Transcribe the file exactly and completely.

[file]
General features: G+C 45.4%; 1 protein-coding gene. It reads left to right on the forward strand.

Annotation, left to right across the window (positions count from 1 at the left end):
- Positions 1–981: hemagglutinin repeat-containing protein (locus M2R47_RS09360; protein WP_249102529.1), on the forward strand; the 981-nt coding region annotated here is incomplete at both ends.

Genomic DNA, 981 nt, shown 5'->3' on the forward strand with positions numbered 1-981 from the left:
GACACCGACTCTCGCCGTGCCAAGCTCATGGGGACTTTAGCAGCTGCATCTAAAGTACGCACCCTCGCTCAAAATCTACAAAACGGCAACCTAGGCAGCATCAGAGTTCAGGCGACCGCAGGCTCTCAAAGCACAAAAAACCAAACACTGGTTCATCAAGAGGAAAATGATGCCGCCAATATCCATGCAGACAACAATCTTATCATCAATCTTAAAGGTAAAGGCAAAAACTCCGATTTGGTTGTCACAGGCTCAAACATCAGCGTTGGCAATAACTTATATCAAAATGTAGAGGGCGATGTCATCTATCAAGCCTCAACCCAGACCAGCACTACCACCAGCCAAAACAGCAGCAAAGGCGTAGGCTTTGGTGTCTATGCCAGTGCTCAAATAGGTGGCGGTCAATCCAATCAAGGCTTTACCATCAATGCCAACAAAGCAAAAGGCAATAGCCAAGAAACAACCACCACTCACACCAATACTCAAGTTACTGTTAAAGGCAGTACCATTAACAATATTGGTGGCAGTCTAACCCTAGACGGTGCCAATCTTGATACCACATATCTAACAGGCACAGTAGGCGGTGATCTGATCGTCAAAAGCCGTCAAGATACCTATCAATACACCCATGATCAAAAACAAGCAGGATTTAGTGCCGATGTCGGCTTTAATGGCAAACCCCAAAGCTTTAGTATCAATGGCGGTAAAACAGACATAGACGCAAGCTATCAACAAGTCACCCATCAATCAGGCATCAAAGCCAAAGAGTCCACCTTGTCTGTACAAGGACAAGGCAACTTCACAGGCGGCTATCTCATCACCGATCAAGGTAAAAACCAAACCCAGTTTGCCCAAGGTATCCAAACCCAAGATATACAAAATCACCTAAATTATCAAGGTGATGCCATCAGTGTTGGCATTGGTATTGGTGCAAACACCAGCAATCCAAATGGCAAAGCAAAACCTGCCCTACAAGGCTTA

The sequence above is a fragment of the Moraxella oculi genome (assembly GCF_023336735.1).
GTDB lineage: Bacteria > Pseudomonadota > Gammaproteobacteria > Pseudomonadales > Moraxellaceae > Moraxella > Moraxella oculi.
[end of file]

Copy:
General features: G+C 45.4%; 1 protein-coding gene. It reads left to right on the forward strand.

Annotation, left to right across the window (positions count from 1 at the left end):
- Positions 1–981: hemagglutinin repeat-containing protein (locus M2R47_RS09360; protein WP_249102529.1), on the forward strand; the 981-nt coding region annotated here is incomplete at both ends.

Genomic DNA, 981 nt, shown 5'->3' on the forward strand with positions numbered 1-981 from the left:
GACACCGACTCTCGCCGTGCCAAGCTCATGGGGACTTTAGCAGCTGCATCTAAAGTACGCACCCTCGCTCAAAATCTACAAAACGGCAACCTAGGCAGCATCAGAGTTCAGGCGACCGCAGGCTCTCAAAGCACAAAAAACCAAACACTGGTTCATCAAGAGGAAAATGATGCCGCCAATATCCATGCAGACAACAATCTTATCATCAATCTTAAAGGTAAAGGCAAAAACTCCGATTTGGTTGTCACAGGCTCAAACATCAGCGTTGGCAATAACTTATATCAAAATGTAGAGGGCGATGTCATCTATCAAGCCTCAACCCAGACCAGCACTACCACCAGCCAAAACAGCAGCAAAGGCGTAGGCTTTGGTGTCTATGCCAGTGCTCAAATAGGTGGCGGTCAATCCAATCAAGGCTTTACCATCAATGCCAACAAAGCAAAAGGCAATAGCCAAGAAACAACCACCACTCACACCAATACTCAAGTTACTGTTAAAGGCAGTACCATTAACAATATTGGTGGCAGTCTAACCCTAGACGGTGCCAATCTTGATACCACATATCTAACAGGCACAGTAGGCGGTGATCTGATCGTCAAAAGCCGTCAAGATACCTATCAATACACCCATGATCAAAAACAAGCAGGATTTAGTGCCGATGTCGGCTTTAATGGCAAACCCCAAAGCTTTAGTATCAATGGCGGTAAAACAGACATAGACGCAAGCTATCAACAAGTCACCCATCAATCAGGCATCAAAGCCAAAGAGTCCACCTTGTCTGTACAAGGACAAGGCAACTTCACAGGCGGCTATCTCATCACCGATCAAGGTAAAAACCAAACCCAGTTTGCCCAAGGTATCCAAACCCAAGATATACAAAATCACCTAAATTATCAAGGTGATGCCATCAGTGTTGGCATTGGTATTGGTGCAAACACCAGCAATCCAAATGGCAAAGCAAAACCTGCCCTACAAGGCTTA

The sequence above is a fragment of the Moraxella oculi genome (assembly GCF_023336735.1).
GTDB lineage: Bacteria > Pseudomonadota > Gammaproteobacteria > Pseudomonadales > Moraxellaceae > Moraxella > Moraxella oculi.